Blimey, such politeness! Nice to see, but the apologies are unnecessary. I don't think that the Forum search facility would have helped, and I struggled with my preferred option of Google. What words does one enter? I had several unsuccessful attempts,  then added "Moonraker", which took me to a previous thread to which I'd contributed. This gave a link to others, and somewhere in there is an admission that then I'd found it difficult to enter satisfactory search terms. And after I'd submitted Post 5 above I wondered whether some of the suggested links addressed the latest question.

 

Anyway, you seem to be happy, so that's good!

 

I confess to flickering an eyebrow when information posted some time ago is repeated, but usually when a question is asked again it produces some fresh replies.

 

Moonraker

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brianmorris547

GreyC

It was referred to as the Great European War in the Bolton papers as early as August 1914.

Brian

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GreyC

Thanks Brian, I appreciate it.

Actually the question ws sparked by a portrait photo that was frmed by printed decorations and the phrase "Great European War". So I wondered if this could have been a time-marker to date the photo. But apparently the phrase and it´s variants were used from the get go in GB, too.

 

Edited by GreyC

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BullerTurner

The Victory Medal concept was agreed in March 1919 IIRC and the words on the reverse were quickly approved...so...??

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voltaire60

The term "Great War" has been used several times in European history to denote -no prizes here- a big war involving several states.  Before 1914 hove into view, the term "Great War"  usually meant, in England, the "Great War with France"- the old name for what we now call the Revolutionary and Napoleonic Wars, 1792-1815.  There appears to be some contemporary use of describing it as a "great war" but I'm not so sure that it was called the Great War (proper noun) until deacdes after 1815- eg. Bunbury's History of the Great War[with France], published in the 1850s.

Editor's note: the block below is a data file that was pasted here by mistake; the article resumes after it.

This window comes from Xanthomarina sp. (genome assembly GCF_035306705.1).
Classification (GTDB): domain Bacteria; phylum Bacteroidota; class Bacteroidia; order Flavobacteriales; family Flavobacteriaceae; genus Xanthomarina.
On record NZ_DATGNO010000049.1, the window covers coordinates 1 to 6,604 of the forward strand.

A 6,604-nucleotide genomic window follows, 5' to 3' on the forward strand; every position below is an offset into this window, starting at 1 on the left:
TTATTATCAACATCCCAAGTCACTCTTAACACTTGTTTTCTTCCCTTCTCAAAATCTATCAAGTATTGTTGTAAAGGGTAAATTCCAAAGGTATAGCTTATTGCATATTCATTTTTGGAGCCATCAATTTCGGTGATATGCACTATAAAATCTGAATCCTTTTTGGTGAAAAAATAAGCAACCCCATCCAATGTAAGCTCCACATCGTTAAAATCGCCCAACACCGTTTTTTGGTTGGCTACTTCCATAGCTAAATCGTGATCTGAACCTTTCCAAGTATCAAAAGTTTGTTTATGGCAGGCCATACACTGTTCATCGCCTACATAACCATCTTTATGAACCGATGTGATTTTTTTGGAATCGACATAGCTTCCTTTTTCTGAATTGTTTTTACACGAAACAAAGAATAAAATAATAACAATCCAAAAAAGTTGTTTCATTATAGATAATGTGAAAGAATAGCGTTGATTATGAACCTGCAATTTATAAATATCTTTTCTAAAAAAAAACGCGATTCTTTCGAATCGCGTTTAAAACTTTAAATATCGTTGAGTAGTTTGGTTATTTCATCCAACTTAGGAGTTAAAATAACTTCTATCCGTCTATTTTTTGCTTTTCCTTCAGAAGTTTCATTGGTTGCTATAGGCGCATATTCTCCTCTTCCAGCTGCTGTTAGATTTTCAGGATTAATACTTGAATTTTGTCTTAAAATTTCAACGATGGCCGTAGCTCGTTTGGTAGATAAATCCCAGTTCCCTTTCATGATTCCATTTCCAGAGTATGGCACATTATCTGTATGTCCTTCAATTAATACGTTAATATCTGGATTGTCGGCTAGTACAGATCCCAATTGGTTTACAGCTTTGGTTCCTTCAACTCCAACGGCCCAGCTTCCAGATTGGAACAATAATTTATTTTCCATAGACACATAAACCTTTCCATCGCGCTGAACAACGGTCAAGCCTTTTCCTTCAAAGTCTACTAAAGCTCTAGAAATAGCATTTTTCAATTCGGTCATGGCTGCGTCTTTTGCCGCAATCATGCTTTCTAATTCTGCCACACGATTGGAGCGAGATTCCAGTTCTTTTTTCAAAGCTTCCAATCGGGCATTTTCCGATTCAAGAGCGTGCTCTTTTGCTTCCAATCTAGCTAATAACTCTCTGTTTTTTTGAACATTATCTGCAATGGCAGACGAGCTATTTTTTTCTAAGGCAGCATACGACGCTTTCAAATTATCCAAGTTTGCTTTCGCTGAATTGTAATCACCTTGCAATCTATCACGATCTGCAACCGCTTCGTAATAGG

An earlier use of the same term "Great War" is for the large, long and grumbling war between Russia and Sweden at the beginning of the Eighteenth Century- referred to at the time as "The Great War of the North"

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GreyC

Thank you both for the additional information, voltaire60 and BullerTurner!

GreyC

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BullerTurner
1 hour ago, GreyC said:

Thank you both for the additional information, voltaire60 and BullerTurner!

GreyC

 

I forgive you for being a Greyman! Non vestra sed vos...😉

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GreyC

Phew, lucky me! Forgiven by someone who is recognized but doesn´t really belong.:whistle:

Thanks!

GreyC:thumbsup:

Edited by GreyC

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BullerTurner

Eh??

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Languages &the First World War

The earliest use I have found during the war is in a magazine advertisement for a book by H W Wilson, in Home Circle, dated 29 August 1914; the book is called 'The Great War', subtitled 'The Standard Illustrated History Of The Great All-Europe Conflict'. By October the term was quite widespread. The Ilford Guardian, 13 November 1914, noted that the names ‘The Germanic War’, the ‘Pan European War’ and the ‘War of the Allies’ had all been tried, but were found to be insufficiently descriptive of the range of combatant nations. 

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GreyC

Thank you both for your contributions. Very interesting.

GreyC